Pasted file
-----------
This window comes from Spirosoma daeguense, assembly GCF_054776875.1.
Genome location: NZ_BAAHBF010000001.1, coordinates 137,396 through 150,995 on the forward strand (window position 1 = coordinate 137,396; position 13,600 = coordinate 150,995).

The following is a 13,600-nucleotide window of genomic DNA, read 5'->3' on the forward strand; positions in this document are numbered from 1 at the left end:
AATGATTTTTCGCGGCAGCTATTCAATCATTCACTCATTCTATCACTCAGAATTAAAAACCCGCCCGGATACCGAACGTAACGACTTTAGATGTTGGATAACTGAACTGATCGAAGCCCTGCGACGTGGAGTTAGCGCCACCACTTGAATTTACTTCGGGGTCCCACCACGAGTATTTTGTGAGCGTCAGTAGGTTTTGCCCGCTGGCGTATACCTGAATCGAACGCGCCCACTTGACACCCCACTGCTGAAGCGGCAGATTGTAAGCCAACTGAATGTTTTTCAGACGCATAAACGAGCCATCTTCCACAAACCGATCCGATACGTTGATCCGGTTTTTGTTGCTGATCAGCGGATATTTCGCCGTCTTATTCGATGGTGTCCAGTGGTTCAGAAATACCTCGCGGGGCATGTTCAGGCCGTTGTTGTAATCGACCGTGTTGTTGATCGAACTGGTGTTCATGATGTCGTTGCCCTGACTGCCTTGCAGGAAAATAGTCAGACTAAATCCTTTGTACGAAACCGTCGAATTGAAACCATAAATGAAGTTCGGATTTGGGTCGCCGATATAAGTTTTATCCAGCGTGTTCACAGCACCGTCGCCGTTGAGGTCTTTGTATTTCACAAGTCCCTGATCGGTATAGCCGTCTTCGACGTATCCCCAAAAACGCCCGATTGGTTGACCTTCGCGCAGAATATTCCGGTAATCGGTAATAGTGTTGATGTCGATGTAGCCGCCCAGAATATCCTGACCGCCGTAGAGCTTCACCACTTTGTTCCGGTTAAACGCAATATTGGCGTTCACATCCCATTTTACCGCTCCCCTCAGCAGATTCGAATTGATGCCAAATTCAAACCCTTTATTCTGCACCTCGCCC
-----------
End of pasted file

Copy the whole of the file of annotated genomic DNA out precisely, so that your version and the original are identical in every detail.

This window comes from Spirosoma daeguense, assembly GCF_054776875.1.
Genome location: NZ_BAAHBF010000001.1, coordinates 137,396 through 150,995 on the forward strand (window position 1 = coordinate 137,396; position 13,600 = coordinate 150,995).

The following is a 13,600-nucleotide window of genomic DNA, read 5'->3' on the forward strand; positions in this document are numbered from 1 at the left end:
AATGATTTTTCGCGGCAGCTATTCAATCATTCACTCATTCTATCACTCAGAATTAAAAACCCGCCCGGATACCGAACGTAACGACTTTAGATGTTGGATAACTGAACTGATCGAAGCCCTGCGACGTGGAGTTAGCGCCACCACTTGAATTTACTTCGGGGTCCCACCACGAGTATTTTGTGAGCGTCAGTAGGTTTTGCCCGCTGGCGTATACCTGAATCGAACGCGCCCACTTGACACCCCACTGCTGAAGCGGCAGATTGTAAGCCAACTGAATGTTTTTCAGACGCATAAACGAGCCATCTTCCACAAACCGATCCGATACGTTGATCCGGTTTTTGTTGCTGATCAGCGGATATTTCGCCGTCTTATTCGATGGTGTCCAGTGGTTCAGAAATACCTCGCGGGGCATGTTCAGGCCGTTGTTGTAATCGACCGTGTTGTTGATCGAACTGGTGTTCATGATGTCGTTGCCCTGACTGCCTTGCAGGAAAATAGTCAGACTAAATCCTTTGTACGAAACCGTCGAATTGAAACCATAAATGAAGTTCGGATTTGGGTCGCCGATATAAGTTTTATCCAGCGTGTTCACAGCACCGTCGCCGTTGAGGTCTTTGTATTTCACAAGTCCCTGATCGGTATAGCCGTCTTCGACGTATCCCCAAAAACGCCCGATTGGTTGACCTTCGCGCAGAATATTCCGGTAATCGGTAATAGTGTTGATGTCGATGTAGCCGCCCAGAATATCCTGACCGCCGTAGAGCTTCACCACTTTGTTCCGGTTAAACGCAATATTGGCGTTCACATCCCATTTTACCGCTCCCCTCAGCAGATTCGAATTGATGCCAAATTCAAACCCTTTATTCTGCACCTCGCCC